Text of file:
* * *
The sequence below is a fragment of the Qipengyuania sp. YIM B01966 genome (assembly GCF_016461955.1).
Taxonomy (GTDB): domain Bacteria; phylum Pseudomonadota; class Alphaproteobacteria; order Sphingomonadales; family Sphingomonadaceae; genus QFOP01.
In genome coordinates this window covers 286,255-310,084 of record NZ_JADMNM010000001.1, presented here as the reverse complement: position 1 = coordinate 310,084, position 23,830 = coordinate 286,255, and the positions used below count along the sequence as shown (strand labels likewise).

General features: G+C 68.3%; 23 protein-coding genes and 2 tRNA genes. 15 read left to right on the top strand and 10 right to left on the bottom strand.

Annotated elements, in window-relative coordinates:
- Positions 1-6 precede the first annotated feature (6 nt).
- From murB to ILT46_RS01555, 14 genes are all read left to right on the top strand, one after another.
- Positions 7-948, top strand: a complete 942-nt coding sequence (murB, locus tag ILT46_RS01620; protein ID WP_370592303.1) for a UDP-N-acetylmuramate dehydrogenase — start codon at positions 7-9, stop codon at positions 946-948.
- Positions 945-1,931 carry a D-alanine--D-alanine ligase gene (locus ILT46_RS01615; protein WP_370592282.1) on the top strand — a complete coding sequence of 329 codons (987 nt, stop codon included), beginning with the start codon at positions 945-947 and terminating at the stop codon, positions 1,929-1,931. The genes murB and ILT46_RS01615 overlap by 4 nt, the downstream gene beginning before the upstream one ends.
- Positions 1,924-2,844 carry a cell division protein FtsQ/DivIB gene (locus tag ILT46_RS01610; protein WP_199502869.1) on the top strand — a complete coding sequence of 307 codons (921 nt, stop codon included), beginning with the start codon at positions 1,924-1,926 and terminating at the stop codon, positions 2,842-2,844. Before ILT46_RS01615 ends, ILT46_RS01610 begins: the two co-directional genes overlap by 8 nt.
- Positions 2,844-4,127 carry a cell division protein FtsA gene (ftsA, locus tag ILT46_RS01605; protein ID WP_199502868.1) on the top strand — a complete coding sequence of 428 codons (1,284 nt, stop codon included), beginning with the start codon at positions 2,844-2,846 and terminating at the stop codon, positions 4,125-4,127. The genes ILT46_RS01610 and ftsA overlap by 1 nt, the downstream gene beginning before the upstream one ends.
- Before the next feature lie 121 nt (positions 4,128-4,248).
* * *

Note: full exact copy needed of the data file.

The sequence below is a fragment of the Qipengyuania sp. YIM B01966 genome (assembly GCF_016461955.1).
Taxonomy (GTDB): domain Bacteria; phylum Pseudomonadota; class Alphaproteobacteria; order Sphingomonadales; family Sphingomonadaceae; genus QFOP01.
In genome coordinates this window covers 286,255-310,084 of record NZ_JADMNM010000001.1, presented here as the reverse complement: position 1 = coordinate 310,084, position 23,830 = coordinate 286,255, and the positions used below count along the sequence as shown (strand labels likewise).

General features: G+C 68.3%; 23 protein-coding genes and 2 tRNA genes. 15 read left to right on the top strand and 10 right to left on the bottom strand.

Annotated elements, in window-relative coordinates:
- Positions 1-6 precede the first annotated feature (6 nt).
- From murB to ILT46_RS01555, 14 genes are all read left to right on the top strand, one after another.
- Positions 7-948, top strand: a complete 942-nt coding sequence (murB, locus tag ILT46_RS01620; protein ID WP_370592303.1) for a UDP-N-acetylmuramate dehydrogenase — start codon at positions 7-9, stop codon at positions 946-948.
- Positions 945-1,931 carry a D-alanine--D-alanine ligase gene (locus ILT46_RS01615; protein WP_370592282.1) on the top strand — a complete coding sequence of 329 codons (987 nt, stop codon included), beginning with the start codon at positions 945-947 and terminating at the stop codon, positions 1,929-1,931. The genes murB and ILT46_RS01615 overlap by 4 nt, the downstream gene beginning before the upstream one ends.
- Positions 1,924-2,844 carry a cell division protein FtsQ/DivIB gene (locus tag ILT46_RS01610; protein WP_199502869.1) on the top strand — a complete coding sequence of 307 codons (921 nt, stop codon included), beginning with the start codon at positions 1,924-1,926 and terminating at the stop codon, positions 2,842-2,844. Before ILT46_RS01615 ends, ILT46_RS01610 begins: the two co-directional genes overlap by 8 nt.
- Positions 2,844-4,127 carry a cell division protein FtsA gene (ftsA, locus tag ILT46_RS01605; protein ID WP_199502868.1) on the top strand — a complete coding sequence of 428 codons (1,284 nt, stop codon included), beginning with the start codon at positions 2,844-2,846 and terminating at the stop codon, positions 4,125-4,127. The genes ILT46_RS01610 and ftsA overlap by 1 nt, the downstream gene beginning before the upstream one ends.
- Before the next feature lie 121 nt (positions 4,128-4,248).